Life is full of amazing learning experiences for kids. It’s also full of sudden experiences that you might not feel well equipped to handle.
One such experience, for me, is death.
We received some grim news. A very close family member has been diagnosed with cancer. Not to go into too many details -it is not good. Not good at all. :(
We sat down and talked with my nearly twelve year old. We told her the truth. We explained the situation and answered her questions as best we could. Of course, she took it hard. Very hard. But she does understand that the only thing certain about life, is death.
She comes to me or to her father from time to time for a hug. For a reassurance that we’re still here. Sometimes she asks us about death, about life, about our existence on this blue planet called Earth. It’s these tough questions that we have to muddle through. We don’t have definitive answers to what comes after death and that is hard.
We don’t use religion to find comfort, so it seems especially hard to answer her very difficult questions. A lot of the discussions are led with the following question to her, “What do you think happens after death?”
One thing my husband and I have been very clear about from the very beginning, was that we weren’t going to dictate what our children believe or disbelieve. We will present them with the facts -the scientific facts as we know them. We will learn and explore other cultures, other religions, other beliefs, etc. But, in the end, it will come down to them making the decision on what they want to believe in.
I come from a religious background (I am currently a self-proclaimed agnostic with strong atheist tendencies -although, if I am being completely honest, I really dislike labels), so I recall the comfort one could find in religion. Cold hard facts are not as comforting. However, I do find comfort in knowing that our life is filled with wonderful memories, traditions, events, etc spent with said family member. I will carry that in my heart always. I need only think about someone who has passed, like my grandparents, and feel warm and fuzzy remembering them.
Still, I do understand the plight she must feel as she struggles to comprehend death, thereafter, and the purpose of ones existence.
It will be especially hard to sit down and explain death to the little ones when the time comes. The little ones have no idea on what is happening. They know the family member is sick and to be gentle when around them, but that is all.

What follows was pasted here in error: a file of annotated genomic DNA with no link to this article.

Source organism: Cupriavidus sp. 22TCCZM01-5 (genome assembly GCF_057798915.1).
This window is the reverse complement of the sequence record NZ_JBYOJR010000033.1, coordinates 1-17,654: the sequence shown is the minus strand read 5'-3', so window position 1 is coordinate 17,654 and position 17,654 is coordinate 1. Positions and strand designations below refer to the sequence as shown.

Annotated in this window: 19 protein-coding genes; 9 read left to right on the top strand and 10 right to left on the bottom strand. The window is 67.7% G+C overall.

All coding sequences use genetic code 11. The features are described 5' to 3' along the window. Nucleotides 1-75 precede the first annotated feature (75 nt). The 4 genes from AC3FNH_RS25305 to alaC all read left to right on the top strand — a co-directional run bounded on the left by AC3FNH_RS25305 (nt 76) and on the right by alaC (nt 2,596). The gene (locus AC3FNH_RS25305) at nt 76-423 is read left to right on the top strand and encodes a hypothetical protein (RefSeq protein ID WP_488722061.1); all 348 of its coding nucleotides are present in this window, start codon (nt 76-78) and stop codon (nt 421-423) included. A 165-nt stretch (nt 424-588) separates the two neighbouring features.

To somewhat prepare them, I borrowed a book from the library called Gentle Willow. I sat with them both and read it to them. We talked about it. They grasped the concept that the tree was dead/gone/is no more. But I did not delve into it. It was just like reading any other book. It was read to them and that was it. I didn’t want to call such great attention to this book.
When the time comes, my hope is that they will recall this story and hopefully be able to make the connection. I am not certain this is the right way to go but for now, it will do.
It is definitely not a topic that should be avoided and it is definitely not a topic that should be ignored. It is simply a topic that I am hoping to discuss with them when they are ready, when it actually occurs, when the time is right. I will not skirt around it. Of that I am certain. But I won’t lie -it does intimidate me.
There is nothing worse for a mom then to see her children hurting. And knowing I cannot take away the pain that is to come with the death of a family member… well, it’s hard. Most incredibly hard. A mother’s job is to protect, to shield, to love, to hug, to keep safe her children. Although I will not avoid the topic of death, it is still a hard topic to deal with when it involves a very much loved family member. I know my kids will hurt. I know it will be painful. I ache for them. However, we will trek through this together -as a family- and we will be there for each other.
Part of life is death. It cannot be avoided. It is the only certain thing in life. Hopefully they will also be certain of the love we have for each other and will know I’m there for them. Not only is there life and death, but there is love there too.